The Lincoln Memorial Middle School staff and community has voted overwhelmingly to apply to convert to a charter school.
Principal Eddie Hundley said teachers at the school initiated the process in December. In a Thursday night vote, the vote was 31 yes, one no and two votes that could not be counted. The parents voted 297 yes and 51 no.
Under Florida statute, the school needed to have at least 50 percent approval from each group to begin the application process. Now, Lincoln must submit an application to the district by July 1, and the School Board of Manatee County will vote on the conversion.
Hundley said the conversion is necessary because of Lincoln’s high population of poor and minority students. The school opened as a segregated high school in 1948 and became Lincoln Memorial Middle School with integration in 1969.
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He pointed to the success of Rowlett Academy for Arts and Communication, which in 2013 became the first school in Manatee to convert to a charter.
“If kids that are high performing need a special type of school, and kids prolific in the arts need a special type of school, then kids that are under-served and need more time need a special type of school,” Hundley said.
Manatee County Superintendent Diana Greene said district officials were aware of the vote to convert, but could not confirm if it had followed the legally-mandated process.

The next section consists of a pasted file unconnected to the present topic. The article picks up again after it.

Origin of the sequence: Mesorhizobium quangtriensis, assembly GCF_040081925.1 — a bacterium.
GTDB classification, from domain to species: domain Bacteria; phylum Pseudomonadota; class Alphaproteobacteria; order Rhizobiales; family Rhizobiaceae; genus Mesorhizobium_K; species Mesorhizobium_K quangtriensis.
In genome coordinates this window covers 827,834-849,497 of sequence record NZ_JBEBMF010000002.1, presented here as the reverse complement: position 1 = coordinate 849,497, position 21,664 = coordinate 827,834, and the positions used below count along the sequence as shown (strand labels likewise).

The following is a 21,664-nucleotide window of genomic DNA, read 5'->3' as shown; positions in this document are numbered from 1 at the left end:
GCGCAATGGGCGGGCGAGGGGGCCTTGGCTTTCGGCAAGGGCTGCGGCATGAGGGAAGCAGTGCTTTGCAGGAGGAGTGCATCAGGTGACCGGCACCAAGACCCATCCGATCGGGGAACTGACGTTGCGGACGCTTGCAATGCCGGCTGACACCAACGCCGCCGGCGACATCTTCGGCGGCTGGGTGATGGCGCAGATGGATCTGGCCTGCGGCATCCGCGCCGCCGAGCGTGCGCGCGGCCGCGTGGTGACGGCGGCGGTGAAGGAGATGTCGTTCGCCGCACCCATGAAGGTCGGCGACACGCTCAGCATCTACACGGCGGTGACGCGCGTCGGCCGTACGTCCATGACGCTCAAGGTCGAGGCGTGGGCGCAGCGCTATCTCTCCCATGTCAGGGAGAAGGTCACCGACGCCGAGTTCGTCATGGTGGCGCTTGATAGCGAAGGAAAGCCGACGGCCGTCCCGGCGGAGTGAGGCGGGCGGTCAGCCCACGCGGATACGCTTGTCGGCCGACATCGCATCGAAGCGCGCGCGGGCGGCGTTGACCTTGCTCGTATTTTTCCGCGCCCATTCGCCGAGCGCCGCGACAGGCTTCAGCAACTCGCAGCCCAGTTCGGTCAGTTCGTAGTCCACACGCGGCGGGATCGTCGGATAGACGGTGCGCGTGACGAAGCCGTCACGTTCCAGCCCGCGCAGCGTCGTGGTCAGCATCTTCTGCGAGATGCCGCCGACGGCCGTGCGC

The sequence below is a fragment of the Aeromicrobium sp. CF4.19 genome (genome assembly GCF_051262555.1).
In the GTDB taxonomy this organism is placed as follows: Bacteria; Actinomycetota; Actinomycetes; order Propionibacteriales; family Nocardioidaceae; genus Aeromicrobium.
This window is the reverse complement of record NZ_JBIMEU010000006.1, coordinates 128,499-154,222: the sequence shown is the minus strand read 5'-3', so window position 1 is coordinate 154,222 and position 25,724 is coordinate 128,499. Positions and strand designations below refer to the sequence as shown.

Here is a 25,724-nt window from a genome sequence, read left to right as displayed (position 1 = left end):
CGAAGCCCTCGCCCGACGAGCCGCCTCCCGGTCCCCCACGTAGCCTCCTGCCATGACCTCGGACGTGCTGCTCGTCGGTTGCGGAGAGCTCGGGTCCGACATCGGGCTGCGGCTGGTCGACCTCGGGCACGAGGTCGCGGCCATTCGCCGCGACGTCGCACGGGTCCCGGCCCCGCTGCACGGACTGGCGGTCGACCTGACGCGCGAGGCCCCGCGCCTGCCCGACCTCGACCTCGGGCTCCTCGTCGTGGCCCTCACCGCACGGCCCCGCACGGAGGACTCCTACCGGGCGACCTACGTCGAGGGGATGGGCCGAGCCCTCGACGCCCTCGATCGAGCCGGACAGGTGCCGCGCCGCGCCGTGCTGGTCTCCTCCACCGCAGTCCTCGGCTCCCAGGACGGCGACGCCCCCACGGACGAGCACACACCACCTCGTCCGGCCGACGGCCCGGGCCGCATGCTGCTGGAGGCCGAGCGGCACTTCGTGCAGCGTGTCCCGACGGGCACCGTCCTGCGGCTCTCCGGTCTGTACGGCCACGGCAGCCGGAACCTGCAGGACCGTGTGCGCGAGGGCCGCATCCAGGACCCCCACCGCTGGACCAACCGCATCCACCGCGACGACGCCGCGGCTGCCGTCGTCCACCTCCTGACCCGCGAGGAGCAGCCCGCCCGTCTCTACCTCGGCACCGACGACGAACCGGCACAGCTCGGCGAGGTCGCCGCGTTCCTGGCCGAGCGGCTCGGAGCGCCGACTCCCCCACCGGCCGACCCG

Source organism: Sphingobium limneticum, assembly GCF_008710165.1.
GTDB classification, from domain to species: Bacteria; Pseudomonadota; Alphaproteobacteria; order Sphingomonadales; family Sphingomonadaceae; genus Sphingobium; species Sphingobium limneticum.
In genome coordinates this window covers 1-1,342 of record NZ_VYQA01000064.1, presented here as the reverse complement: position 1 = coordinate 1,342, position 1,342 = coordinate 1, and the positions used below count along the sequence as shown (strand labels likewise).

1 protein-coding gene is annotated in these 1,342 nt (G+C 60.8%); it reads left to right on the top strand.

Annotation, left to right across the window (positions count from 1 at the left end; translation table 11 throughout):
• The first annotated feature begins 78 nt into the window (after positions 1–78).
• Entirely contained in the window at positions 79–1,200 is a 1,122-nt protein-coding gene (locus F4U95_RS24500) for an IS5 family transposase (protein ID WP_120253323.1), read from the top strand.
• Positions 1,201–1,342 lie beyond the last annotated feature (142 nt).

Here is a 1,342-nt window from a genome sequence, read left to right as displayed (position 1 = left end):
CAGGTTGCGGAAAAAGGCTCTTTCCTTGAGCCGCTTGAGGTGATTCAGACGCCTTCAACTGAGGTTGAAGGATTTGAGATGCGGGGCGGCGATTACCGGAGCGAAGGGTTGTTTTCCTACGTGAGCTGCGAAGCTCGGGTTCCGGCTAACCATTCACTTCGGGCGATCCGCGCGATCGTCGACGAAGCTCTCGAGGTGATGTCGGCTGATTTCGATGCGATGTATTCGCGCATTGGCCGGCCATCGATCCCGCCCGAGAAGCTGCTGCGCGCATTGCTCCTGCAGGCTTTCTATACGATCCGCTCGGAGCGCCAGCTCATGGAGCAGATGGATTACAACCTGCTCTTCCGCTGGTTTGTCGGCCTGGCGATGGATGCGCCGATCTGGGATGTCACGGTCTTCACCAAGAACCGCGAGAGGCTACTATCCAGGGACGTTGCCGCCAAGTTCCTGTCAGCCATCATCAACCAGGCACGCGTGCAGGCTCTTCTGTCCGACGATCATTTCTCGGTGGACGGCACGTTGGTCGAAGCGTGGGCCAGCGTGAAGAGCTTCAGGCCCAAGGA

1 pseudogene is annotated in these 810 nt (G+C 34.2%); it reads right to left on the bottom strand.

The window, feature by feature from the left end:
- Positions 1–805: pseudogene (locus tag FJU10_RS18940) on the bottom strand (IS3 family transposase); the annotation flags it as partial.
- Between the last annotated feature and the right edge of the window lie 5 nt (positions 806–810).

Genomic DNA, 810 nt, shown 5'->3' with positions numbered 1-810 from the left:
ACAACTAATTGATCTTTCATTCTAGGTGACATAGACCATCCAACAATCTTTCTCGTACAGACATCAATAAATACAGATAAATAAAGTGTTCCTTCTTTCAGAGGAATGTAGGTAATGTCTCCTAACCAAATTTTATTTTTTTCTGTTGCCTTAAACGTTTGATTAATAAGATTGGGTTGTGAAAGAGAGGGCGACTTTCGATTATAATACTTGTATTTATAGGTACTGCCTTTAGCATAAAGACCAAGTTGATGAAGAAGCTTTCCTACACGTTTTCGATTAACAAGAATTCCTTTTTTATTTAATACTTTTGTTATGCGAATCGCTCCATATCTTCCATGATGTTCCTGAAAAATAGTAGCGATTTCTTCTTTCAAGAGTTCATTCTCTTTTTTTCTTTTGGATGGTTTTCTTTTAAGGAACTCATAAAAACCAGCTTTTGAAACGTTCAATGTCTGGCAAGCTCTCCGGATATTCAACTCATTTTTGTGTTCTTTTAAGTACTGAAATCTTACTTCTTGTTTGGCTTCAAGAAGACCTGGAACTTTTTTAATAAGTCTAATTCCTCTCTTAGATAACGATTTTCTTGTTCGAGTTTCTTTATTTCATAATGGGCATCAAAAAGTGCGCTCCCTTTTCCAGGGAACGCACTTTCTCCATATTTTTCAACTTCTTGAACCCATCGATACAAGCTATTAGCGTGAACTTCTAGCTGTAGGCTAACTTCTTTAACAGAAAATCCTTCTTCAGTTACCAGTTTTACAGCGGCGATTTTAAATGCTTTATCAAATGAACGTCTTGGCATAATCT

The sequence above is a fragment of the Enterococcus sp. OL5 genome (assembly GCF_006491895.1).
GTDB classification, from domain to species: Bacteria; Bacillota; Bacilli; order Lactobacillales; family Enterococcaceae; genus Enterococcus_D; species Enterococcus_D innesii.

“The district looks forward to seeing their supporting documentation for following the state board rules for voting for a charter conversion,” Greene said.
Hundley said the charter would provide an extra hour of class in the morning for “career exposure.” He said under the current structure, many high-need middle-school students spend their electives doing testing remediation, robbing them of classes that expose them to future careers.
He also said the dwindling population of the school meant the school needed to try a fresh approach. The school has a capacity for more than 900 but has roughly 480 students attending.
Kevin Jackson, one of the leaders of the parents in the movement to convert to a charter, said one of his goals was to restore his alma mater to its former glory.
“We are going to resurrect Lincoln Trojan pride,” Jackson said. “Not only so they understand what it means, but to bring it back.”